As we have already seen, the GDPR does not explicitly mention the use of cookies, except once. Since GDPR covers cookies, you should handle them with care. If you want your website to comply with GDPR, you need to review your cookie usage policy and let users know about what kind of cookies are tracking their activity.

Under GDPR, cookies are subject to the same rigorous data protection as other personal data. As a result, the website can use cookies if it meets at least one of the following three conditions: 

  • The user has given explicit consent to use cookies or
  • The cookie is necessary for the provision of a service that users have requested (we will get back to this later)

GDPR cookie consent is likely the most discussed topic when it comes to a website’s GDPR compliance. A valid cookie consent has the same conditions as consent for using any other personal data, such as:

  • Inform your users about cookies and their purpose and their choice to opt out in an easy-to-understand language
  • Do not compel users to give consent with terms and conditions.; it must happen in their free will
  • Provide users with a specific consent option for each cookie category
  • Users must express their consent via an unambiguous method such as clicking a button
  • Withdrawing consent must be as easy as giving it
  • Demonstrate proof of consent by documenting the consent received

What cookies are allowed under GDPR?

Now that you know that GDPR regulates the use of cookies, it is important to note that not all cookies are subject to data protection. The GDPR only applies to cookies that collect personal data and provide services that are otherwise not requested or expected by the users. E.g. Google Analytics uses cookies to monitor the user behavior to record the analytics. These cookies require user consent because they collect and use identifiable information for analytics, and it is not what the users request or expect when they visit the site. Analytics is just a third-party service.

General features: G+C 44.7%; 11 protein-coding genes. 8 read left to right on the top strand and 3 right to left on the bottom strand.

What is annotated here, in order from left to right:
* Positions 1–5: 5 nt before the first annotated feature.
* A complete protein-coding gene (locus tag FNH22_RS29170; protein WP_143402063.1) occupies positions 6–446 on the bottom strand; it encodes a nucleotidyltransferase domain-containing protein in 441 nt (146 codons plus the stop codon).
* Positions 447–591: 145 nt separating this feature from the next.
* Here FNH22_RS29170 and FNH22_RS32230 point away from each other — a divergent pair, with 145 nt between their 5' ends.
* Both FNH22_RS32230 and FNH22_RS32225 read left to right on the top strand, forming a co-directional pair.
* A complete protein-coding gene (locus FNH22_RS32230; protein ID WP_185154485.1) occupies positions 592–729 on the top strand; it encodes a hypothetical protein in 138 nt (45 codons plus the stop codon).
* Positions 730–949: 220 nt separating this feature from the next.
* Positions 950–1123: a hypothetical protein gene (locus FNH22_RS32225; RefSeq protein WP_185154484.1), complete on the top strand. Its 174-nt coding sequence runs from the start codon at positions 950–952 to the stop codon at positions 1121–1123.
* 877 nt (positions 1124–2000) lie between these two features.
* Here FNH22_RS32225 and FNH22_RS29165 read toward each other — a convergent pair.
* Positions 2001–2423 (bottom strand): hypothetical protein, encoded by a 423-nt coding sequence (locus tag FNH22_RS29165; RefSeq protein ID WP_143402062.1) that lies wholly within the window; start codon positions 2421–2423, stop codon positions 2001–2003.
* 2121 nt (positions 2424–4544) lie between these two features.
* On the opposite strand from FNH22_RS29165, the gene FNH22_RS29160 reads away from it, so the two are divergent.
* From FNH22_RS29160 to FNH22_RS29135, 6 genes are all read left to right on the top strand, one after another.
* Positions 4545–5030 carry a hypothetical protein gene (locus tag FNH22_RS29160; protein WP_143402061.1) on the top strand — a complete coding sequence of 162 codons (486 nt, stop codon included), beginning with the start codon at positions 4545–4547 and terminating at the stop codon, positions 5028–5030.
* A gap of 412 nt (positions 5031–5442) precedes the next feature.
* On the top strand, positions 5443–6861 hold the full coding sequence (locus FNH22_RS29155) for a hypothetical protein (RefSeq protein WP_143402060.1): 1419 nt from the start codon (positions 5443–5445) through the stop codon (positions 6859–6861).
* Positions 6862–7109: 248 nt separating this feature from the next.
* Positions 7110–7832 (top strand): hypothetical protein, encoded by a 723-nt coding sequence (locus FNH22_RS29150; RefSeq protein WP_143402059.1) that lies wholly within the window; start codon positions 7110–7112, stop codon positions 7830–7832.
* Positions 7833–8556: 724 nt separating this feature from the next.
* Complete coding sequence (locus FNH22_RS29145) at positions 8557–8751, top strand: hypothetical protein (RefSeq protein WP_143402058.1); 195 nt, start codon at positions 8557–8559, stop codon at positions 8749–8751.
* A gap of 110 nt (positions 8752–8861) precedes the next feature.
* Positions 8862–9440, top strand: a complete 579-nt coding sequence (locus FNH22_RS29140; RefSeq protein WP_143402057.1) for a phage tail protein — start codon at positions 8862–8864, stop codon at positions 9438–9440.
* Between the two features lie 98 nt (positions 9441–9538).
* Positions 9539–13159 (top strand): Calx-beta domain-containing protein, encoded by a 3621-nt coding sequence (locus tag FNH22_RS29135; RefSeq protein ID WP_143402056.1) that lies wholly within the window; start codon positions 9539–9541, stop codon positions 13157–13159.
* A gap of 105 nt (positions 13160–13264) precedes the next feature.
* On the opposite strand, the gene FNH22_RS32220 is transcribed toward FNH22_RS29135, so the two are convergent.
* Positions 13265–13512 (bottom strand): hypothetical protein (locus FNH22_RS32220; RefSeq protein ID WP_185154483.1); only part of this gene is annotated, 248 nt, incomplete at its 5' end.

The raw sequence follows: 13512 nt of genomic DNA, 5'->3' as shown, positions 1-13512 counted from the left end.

Since the ePrivacy Directive and GDPR could work in conjunction for data protection, we could take a few rules from the Directive to determine the type of cookies that are allowed under GDPR without consent:

  • The cookie is solely used for data transmission over an electronic communication network and not for data processing
  • the cookie is used for services explicitly requested by the user and without these cookies, the website will break.

Such cookies are known as strictly necessary cookies. 

Here are some examples by ICO (the UK supervising authority) of cookies that qualify as strictly necessary:

Image source: ico.org.uk

Cookies that can be used to identify a person require explicit consent. E.g. cookies used for analytics, advertising, social tracking, functional services like chats, emails, etc.

Read more about what cookies are exempted from consent here.

GDPR cookies checklist (do’s and don’ts)

For GDPR cookie compliance, the first step is to inform users about them and ask for their permission. You might have seen a lot of websites that use cookie banners or popups for the same. The cookie banner has text that conveys the necessary details about the cookies to users so that they can accept or reject cookies. 

Here is a checklist (do’s and don’ts) for achieving GDPR cookie compliance:

  • Disclose about cookies and their purpose
  • Ask for consent to use cookies
  • Allow users to deny consent to use cookies
  • Do not use cookie walls; use an equivalent alternative that will not block complete access to the website.